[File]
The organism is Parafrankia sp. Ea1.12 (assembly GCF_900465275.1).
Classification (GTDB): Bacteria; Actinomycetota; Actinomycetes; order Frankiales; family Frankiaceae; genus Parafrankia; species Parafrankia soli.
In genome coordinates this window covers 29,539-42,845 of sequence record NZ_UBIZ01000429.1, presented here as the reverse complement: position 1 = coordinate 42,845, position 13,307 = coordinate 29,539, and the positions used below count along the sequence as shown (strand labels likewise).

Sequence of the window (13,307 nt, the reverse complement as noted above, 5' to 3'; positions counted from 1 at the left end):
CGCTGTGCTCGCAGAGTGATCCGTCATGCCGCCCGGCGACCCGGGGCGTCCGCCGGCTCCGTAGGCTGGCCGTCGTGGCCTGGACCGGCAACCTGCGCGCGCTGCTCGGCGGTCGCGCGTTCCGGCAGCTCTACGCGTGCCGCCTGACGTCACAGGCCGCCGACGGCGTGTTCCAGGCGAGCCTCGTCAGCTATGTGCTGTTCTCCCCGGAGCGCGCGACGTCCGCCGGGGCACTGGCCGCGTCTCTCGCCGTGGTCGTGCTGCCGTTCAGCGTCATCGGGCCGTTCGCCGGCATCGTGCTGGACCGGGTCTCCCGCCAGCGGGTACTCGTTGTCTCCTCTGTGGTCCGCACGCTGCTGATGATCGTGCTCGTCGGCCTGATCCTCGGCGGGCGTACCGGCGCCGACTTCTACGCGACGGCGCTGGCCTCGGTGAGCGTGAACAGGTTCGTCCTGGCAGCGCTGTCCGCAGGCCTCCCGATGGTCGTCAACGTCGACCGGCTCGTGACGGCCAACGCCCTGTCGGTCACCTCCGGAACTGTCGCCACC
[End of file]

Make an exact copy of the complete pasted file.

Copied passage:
The organism is Parafrankia sp. Ea1.12 (assembly GCF_900465275.1).
Classification (GTDB): Bacteria; Actinomycetota; Actinomycetes; order Frankiales; family Frankiaceae; genus Parafrankia; species Parafrankia soli.
In genome coordinates this window covers 29,539-42,845 of sequence record NZ_UBIZ01000429.1, presented here as the reverse complement: position 1 = coordinate 42,845, position 13,307 = coordinate 29,539, and the positions used below count along the sequence as shown (strand labels likewise).

Sequence of the window (13,307 nt, the reverse complement as noted above, 5' to 3'; positions counted from 1 at the left end):
CGCTGTGCTCGCAGAGTGATCCGTCATGCCGCCCGGCGACCCGGGGCGTCCGCCGGCTCCGTAGGCTGGCCGTCGTGGCCTGGACCGGCAACCTGCGCGCGCTGCTCGGCGGTCGCGCGTTCCGGCAGCTCTACGCGTGCCGCCTGACGTCACAGGCCGCCGACGGCGTGTTCCAGGCGAGCCTCGTCAGCTATGTGCTGTTCTCCCCGGAGCGCGCGACGTCCGCCGGGGCACTGGCCGCGTCTCTCGCCGTGGTCGTGCTGCCGTTCAGCGTCATCGGGCCGTTCGCCGGCATCGTGCTGGACCGGGTCTCCCGCCAGCGGGTACTCGTTGTCTCCTCTGTGGTCCGCACGCTGCTGATGATCGTGCTCGTCGGCCTGATCCTCGGCGGGCGTACCGGCGCCGACTTCTACGCGACGGCGCTGGCCTCGGTGAGCGTGAACAGGTTCGTCCTGGCAGCGCTGTCCGCAGGCCTCCCGATGGTCGTCAACGTCGACCGGCTCGTGACGGCCAACGCCCTGTCGGTCACCTCCGGAACTGTCGCCACC